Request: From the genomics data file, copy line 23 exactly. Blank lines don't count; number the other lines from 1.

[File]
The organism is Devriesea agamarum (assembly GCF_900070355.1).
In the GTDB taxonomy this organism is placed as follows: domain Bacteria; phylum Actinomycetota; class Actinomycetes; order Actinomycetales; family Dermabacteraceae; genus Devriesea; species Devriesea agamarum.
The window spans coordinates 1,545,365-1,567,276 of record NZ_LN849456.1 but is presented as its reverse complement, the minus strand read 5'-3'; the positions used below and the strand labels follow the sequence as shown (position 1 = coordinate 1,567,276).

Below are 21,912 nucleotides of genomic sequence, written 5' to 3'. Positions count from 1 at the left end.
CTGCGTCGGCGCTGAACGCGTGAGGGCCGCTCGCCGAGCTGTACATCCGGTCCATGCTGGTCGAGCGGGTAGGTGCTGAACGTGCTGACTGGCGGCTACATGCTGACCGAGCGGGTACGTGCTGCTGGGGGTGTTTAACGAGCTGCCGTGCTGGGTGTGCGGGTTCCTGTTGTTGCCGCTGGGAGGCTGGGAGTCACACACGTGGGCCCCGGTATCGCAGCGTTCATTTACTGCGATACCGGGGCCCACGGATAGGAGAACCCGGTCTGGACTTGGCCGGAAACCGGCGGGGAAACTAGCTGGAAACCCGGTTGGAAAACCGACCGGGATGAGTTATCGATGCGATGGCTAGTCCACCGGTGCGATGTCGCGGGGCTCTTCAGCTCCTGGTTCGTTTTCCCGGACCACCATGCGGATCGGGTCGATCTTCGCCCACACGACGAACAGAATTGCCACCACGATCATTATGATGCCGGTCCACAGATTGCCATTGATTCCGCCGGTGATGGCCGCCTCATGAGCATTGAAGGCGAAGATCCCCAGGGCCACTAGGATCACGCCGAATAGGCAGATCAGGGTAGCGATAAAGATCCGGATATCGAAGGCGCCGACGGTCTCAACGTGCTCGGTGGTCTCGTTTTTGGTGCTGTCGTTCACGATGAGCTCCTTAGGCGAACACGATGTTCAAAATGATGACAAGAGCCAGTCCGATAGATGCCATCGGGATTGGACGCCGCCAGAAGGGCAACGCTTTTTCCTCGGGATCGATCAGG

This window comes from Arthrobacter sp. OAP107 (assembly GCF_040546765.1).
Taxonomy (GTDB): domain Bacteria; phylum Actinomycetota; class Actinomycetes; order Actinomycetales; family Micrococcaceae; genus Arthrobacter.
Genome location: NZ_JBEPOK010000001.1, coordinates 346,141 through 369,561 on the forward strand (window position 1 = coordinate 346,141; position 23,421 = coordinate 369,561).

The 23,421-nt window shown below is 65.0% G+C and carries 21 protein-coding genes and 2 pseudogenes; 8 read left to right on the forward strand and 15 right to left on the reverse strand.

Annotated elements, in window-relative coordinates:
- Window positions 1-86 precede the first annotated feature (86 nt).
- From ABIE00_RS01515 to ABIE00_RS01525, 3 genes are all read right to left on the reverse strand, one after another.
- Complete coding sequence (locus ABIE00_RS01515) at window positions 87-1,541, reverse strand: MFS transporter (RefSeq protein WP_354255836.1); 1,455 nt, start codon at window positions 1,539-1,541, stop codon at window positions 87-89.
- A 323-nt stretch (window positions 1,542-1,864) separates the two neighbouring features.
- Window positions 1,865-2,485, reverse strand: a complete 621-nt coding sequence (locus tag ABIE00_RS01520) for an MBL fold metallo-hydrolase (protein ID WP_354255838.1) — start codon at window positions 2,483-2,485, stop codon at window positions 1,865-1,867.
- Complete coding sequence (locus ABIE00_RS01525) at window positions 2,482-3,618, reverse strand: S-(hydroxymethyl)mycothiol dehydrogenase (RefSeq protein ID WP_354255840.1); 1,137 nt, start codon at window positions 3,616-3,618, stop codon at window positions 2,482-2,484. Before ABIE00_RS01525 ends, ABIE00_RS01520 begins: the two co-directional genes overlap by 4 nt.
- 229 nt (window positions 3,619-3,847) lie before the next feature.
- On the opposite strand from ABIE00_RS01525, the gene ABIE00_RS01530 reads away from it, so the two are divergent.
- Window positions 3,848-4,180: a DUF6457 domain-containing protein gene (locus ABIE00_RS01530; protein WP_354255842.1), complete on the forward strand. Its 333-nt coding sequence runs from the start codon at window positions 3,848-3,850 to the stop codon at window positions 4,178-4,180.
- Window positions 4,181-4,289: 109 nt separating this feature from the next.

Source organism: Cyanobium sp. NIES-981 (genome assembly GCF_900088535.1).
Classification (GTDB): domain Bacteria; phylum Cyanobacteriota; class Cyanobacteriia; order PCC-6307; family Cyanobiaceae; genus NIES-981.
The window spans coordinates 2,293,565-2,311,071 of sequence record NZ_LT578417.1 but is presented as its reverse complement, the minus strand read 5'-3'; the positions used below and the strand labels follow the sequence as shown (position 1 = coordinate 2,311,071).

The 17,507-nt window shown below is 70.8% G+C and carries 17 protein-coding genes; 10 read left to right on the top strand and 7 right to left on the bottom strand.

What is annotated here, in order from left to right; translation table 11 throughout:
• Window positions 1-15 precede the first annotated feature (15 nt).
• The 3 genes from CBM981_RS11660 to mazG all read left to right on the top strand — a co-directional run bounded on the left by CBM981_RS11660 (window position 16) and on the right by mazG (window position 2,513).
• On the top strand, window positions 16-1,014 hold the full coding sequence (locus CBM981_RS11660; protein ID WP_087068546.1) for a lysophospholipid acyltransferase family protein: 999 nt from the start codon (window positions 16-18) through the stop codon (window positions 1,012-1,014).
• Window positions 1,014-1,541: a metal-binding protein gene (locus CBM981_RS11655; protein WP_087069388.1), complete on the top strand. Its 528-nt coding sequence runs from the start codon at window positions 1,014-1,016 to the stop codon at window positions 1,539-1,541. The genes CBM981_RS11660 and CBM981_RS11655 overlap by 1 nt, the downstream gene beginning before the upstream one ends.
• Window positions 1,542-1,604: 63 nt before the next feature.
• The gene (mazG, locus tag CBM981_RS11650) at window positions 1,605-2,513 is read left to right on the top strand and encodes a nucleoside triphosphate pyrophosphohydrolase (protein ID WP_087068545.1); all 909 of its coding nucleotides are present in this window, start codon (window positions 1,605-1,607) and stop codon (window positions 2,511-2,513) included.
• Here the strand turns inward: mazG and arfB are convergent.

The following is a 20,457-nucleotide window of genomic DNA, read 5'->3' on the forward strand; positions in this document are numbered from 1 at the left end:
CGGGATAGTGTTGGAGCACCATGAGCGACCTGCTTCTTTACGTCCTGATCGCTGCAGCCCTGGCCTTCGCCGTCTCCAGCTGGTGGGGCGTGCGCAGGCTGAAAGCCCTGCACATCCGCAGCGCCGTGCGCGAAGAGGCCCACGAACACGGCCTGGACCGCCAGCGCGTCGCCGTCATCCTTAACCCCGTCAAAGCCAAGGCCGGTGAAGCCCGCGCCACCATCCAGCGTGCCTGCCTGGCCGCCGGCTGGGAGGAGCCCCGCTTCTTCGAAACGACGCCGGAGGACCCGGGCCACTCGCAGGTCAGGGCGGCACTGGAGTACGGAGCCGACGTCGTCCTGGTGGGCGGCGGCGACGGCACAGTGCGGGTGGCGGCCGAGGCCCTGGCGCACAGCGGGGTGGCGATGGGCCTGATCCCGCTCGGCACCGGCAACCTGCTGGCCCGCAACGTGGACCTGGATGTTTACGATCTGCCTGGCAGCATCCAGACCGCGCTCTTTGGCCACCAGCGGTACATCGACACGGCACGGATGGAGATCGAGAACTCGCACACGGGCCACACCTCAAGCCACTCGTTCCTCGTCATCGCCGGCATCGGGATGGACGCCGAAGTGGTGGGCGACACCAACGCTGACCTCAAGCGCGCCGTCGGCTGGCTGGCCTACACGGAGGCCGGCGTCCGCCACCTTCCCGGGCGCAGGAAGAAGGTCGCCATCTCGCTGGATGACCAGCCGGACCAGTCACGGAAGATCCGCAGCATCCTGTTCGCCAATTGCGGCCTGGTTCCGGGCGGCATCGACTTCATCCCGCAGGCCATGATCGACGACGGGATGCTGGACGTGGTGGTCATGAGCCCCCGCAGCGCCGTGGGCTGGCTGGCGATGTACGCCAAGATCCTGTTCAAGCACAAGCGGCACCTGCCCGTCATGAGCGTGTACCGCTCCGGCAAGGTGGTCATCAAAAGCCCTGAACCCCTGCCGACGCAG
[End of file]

The window spans coordinates 2,293,565-2,311,071 of sequence record NZ_LT578417.1 but is presented as its reverse complement, the minus strand read 5'-3'; the positions used below and the strand labels follow the sequence as shown (position 1 = coordinate 2,311,071).